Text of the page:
It happens sometimes, as we sit at the kitchen table, market data and comparable home sales spread out in front of us. When I’m discussing list price with my seller clients, it’s not an unusual question: “How concerned should I be about my home’s ‘Zestimate’?” My answer is always that my sellers are more concerned with that number than most buyers I come across.
So, what’s a Zestimate, anyway? It’s an ‘automated valuation system’ that listing syndication website Zillow.com created as a way for folks to get a feel for what the market value of a home could be. Other sites have developed similar systems. Zillow explains it on their site as:
A Zestimate home valuation is Zillow’s estimated market value. It is not an appraisal. Use it as a starting point to determine a home’s value.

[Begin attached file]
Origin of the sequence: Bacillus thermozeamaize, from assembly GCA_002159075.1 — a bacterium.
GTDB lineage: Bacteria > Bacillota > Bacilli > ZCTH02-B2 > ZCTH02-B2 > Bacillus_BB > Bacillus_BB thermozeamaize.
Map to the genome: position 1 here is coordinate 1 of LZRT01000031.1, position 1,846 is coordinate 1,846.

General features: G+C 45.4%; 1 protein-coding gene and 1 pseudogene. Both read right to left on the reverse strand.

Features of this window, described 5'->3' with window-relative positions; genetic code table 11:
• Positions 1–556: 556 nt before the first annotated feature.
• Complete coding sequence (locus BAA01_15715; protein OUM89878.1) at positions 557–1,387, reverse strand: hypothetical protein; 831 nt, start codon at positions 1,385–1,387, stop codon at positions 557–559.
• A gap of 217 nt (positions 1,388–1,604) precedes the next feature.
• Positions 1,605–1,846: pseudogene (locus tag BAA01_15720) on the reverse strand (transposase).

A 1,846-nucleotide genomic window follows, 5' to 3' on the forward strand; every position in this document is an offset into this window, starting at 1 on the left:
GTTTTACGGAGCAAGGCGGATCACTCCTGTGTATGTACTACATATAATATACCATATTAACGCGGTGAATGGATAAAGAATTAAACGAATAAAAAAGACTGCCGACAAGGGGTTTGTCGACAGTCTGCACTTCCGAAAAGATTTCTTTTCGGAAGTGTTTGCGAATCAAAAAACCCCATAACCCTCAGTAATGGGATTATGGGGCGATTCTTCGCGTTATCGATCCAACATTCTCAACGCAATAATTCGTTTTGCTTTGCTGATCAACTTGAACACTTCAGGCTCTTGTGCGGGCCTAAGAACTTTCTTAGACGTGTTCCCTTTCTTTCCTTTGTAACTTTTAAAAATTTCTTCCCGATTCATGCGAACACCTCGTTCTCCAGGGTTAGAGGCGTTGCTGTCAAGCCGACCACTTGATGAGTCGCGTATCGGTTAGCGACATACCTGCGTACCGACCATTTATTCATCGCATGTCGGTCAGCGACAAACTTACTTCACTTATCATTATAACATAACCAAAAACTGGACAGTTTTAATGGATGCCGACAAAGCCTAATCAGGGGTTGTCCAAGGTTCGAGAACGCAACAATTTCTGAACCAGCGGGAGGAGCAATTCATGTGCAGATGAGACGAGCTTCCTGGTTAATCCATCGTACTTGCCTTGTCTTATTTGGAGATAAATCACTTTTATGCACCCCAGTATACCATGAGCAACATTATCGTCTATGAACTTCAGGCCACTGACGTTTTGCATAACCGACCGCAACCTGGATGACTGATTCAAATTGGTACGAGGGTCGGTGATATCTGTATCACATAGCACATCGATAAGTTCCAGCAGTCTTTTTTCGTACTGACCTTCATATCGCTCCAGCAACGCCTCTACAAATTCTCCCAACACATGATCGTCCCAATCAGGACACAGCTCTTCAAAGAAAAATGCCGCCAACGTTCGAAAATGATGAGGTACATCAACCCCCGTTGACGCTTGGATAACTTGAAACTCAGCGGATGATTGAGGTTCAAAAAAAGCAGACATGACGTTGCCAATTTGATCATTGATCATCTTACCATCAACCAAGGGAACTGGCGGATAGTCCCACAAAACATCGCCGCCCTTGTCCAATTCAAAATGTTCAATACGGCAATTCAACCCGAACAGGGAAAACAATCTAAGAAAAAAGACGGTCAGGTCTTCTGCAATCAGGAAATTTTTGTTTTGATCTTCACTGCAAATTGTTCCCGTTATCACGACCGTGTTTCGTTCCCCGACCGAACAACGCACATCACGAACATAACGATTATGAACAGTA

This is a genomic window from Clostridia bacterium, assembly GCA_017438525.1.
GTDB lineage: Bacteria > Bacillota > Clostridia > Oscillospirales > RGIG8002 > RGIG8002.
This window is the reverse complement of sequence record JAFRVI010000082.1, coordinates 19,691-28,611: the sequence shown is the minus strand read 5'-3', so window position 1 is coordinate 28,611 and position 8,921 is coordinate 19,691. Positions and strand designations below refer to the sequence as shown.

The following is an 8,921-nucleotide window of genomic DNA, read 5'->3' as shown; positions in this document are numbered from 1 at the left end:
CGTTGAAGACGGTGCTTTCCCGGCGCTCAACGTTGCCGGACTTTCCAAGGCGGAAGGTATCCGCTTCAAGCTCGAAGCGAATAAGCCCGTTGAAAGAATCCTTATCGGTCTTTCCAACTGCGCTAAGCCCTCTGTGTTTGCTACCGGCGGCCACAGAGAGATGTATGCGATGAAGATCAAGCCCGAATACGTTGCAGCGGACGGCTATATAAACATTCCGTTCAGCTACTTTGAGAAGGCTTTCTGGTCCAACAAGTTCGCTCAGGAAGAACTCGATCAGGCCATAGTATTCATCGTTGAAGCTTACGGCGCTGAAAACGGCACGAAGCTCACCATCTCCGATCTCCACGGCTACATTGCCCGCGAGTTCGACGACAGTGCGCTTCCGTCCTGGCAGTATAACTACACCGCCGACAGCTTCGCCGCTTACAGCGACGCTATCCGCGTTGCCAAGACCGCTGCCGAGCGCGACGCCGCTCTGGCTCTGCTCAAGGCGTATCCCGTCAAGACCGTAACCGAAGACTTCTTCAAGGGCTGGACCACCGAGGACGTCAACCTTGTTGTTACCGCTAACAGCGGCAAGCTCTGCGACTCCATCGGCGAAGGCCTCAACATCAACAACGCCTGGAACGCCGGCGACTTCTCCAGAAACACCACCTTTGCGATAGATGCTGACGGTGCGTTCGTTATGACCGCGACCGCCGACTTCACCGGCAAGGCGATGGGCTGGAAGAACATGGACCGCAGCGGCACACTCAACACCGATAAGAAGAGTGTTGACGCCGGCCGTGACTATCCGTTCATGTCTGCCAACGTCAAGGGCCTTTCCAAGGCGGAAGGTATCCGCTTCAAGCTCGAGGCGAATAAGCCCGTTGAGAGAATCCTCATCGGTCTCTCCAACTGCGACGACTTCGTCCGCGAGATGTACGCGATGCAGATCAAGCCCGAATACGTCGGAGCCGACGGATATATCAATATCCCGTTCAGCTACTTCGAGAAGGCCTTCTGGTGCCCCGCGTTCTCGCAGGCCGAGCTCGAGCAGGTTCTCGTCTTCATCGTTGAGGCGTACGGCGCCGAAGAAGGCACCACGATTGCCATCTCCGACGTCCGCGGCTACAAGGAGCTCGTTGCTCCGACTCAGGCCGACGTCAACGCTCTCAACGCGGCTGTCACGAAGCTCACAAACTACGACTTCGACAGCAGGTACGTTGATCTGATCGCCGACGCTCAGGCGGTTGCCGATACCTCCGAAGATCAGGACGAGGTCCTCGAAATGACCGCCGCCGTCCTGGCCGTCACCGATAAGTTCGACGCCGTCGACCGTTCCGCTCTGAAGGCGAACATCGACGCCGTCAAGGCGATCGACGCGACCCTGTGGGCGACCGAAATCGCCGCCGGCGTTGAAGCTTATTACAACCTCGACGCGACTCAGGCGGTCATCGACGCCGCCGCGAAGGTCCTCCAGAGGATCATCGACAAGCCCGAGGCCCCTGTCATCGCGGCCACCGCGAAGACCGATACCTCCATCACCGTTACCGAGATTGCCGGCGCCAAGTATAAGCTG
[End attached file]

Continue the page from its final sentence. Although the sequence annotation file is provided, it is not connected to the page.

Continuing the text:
The algorithm that they use to come up with this value is proprietary, but they say the more data they have, the closer they can come to an accurate number. They utilize nearby home sales, along with the tax data on the home being valued. Owners can add information on their homes which could affect the value generated. It’s my understanding that they recently tweaked it to weigh the tax record information more heavily.
What does this mean for you? As a seller, it’s good to know what your potential buyers may be looking at. However, it should have zero bearing on how you price your home. If it’s significantly off the market value, updating the home’s details on the site could adjust it a bit; that’s something your agent would be able to do once the home is listed anyway. As a buyer? Zestimates are a great jumping off point for getting a feel for homes in different neighborhoods. It should have zero bearing on any offer you make on a home. Your buyers agent will be able to provide you sold and recently under contract listing information that will be a much better guide for structuring an offer.